"We know that every day gets later and later, but we feel like things could be changed," Cole said. "We operate in a world of sports where things do change - the Daytona 500 was changed, so things are possible. It's an inconvenience, we know that, but it's really a matter of desire to want to do it. That's what it comes down to."
STATISTICAL SIGNIFICANCE OF THE MATRIX. Thr axis term HOUSTON is only at the 143rd lowest skip, which normally is higher than what I consider, however HOUSTON is only 6 letters with this transliteration. There are surely many events that could be encoded in a city so large (population about 2.1 million in 20120). As per my standard protocol, no statistical significance is assigned to the axis term, but what caught my eye here was that the 6-letter word for BASKETBALL is at the skip absolute skip as HOUSTON (although in the opposite direction). Before considering the rank of the axis term, odds against such a match at a special case skip (+/-1 or the absolute skip of the axis term HOUSTON) would have been about 1,303 to 1. JEWISH shares a letter vav with HOUSTON. No extra value is assigned for that, but odds against it being on the matrix were about 62 to 1. Of Exodus 35:2 words, only THE SEVENTH DAY is considered in the calculation. It was the most important a-priori open text term sought. Odds against it being there were about 34 to 1. Had this been all based on the lowest skip of the city's name it would have existed against odds of about 2,833,987 to 1, but dividing that by 143 to account for the city's ELS rank, I arrive at odds against the matrix being due to chance alone of about 19,818 to 1. The name of the school BEREN, is also on the matrix, but it is only 3 letters in Hebrew, and it sits at a non-significant skip, not statistically worth expanding the area under mathematical consideration here.
I don't know how the playoffs will turn out, but BEREN has already won the only action that counts - the one in court.
ONE FINAL WORD ABOUT SCHOOL SCHEDULES AND DIVERSITY. My son (David) just graduated with a B.S. in physics from Embry-Riddle Aeronautical University in Daytona Beach, Florida. He did not play any sports, although he did earn his degree while only 18 years old. What troubled me most during his time there was the insistence that final exams always be scheduled on the Jewish Sabbath. True, he could ask his professors for alternate dates, and he did just that. But how did he feel about the need to do so? At least one of his teachers was a Muslim. Jews don't like to ask Muslims for any help because we never know how much they will hate us for the Israeli-Palestinian problem. One of my son's advisors was also a Muslim. When David asked him about a summer study program in Israel, he perceived a hostile response, "Why would you want to go there?" he was asked. When David asked one professor (who taught my son three courses) about an alternate test date because of a Jewish holiday that prohibited work, the professor had the balls to ask my son to consider changing his religion! This is the anti-Semitism that sadly still exists in America. By the way, Embry-Riddle has a large Muslim population, and one of its biggest flight simulators was donated by Saudi Arabia. Tests are never scheduled on the Muslim Sabbath (or on the Christian Sabbath), they are always on Saturday, Monday and Tuesday. I discussed my concerns with their diversity specialist, but the Sabbath testing schedule remained unchanged.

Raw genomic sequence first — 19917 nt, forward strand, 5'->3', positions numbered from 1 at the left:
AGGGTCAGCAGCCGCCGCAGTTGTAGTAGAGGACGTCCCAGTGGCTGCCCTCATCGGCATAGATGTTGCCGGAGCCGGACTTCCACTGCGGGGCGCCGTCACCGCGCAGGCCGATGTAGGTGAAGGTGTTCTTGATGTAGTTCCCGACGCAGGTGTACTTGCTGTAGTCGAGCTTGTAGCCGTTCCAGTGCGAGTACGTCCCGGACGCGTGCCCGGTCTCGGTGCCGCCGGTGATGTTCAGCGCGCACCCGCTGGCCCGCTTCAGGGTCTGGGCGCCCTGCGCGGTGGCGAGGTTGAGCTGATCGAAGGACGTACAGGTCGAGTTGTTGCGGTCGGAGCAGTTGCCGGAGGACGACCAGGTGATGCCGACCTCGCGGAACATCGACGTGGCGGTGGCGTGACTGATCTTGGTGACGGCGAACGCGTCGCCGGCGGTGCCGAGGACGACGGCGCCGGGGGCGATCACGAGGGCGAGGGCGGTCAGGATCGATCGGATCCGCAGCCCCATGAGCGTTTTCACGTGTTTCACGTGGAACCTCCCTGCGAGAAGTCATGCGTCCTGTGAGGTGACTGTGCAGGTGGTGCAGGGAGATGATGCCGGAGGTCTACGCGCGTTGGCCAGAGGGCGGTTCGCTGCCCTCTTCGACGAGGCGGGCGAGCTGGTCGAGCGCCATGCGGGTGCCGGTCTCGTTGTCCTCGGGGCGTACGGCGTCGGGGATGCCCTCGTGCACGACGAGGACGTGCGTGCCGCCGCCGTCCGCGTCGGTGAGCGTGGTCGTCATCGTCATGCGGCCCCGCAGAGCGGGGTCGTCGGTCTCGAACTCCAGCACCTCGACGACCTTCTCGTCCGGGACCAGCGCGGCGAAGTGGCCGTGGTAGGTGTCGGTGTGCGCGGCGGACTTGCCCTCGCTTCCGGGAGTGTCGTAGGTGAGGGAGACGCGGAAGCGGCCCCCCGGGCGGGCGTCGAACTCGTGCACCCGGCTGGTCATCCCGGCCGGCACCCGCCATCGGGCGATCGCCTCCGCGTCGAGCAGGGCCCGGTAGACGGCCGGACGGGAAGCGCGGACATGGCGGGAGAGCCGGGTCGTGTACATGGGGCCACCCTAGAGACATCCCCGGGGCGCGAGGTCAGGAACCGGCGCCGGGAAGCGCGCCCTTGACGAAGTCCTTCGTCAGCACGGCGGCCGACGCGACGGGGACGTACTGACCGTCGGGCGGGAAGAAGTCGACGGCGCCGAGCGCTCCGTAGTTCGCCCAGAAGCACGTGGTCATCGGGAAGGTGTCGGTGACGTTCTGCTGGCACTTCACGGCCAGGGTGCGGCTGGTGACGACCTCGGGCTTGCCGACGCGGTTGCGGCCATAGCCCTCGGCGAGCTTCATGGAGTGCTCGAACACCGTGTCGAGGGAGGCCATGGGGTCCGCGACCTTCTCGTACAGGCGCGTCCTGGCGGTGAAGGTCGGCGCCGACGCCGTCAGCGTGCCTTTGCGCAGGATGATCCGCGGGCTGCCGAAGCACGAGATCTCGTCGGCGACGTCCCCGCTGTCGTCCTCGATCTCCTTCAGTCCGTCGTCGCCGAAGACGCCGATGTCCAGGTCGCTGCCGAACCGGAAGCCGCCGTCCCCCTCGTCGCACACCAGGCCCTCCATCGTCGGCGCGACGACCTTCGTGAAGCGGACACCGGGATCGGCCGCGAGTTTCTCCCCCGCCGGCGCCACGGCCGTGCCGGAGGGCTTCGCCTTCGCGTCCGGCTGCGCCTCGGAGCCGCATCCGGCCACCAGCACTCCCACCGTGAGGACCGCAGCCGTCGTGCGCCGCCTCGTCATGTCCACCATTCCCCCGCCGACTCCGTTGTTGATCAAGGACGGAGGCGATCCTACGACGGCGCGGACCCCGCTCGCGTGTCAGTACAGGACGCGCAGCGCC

I should note that throughout the United States, college admission SAT, ACT and GRE subject-area exams are always scheduled on Saturday. This inconvenience for Jews and Seventh Day Adventists results in great difficulty. It requires early registration, with letters from clergymen testifying about the religion of the student. Alternate dates are often in places requiring a good deal of travel and hotel expenses, in addition to missing classes at the student's school.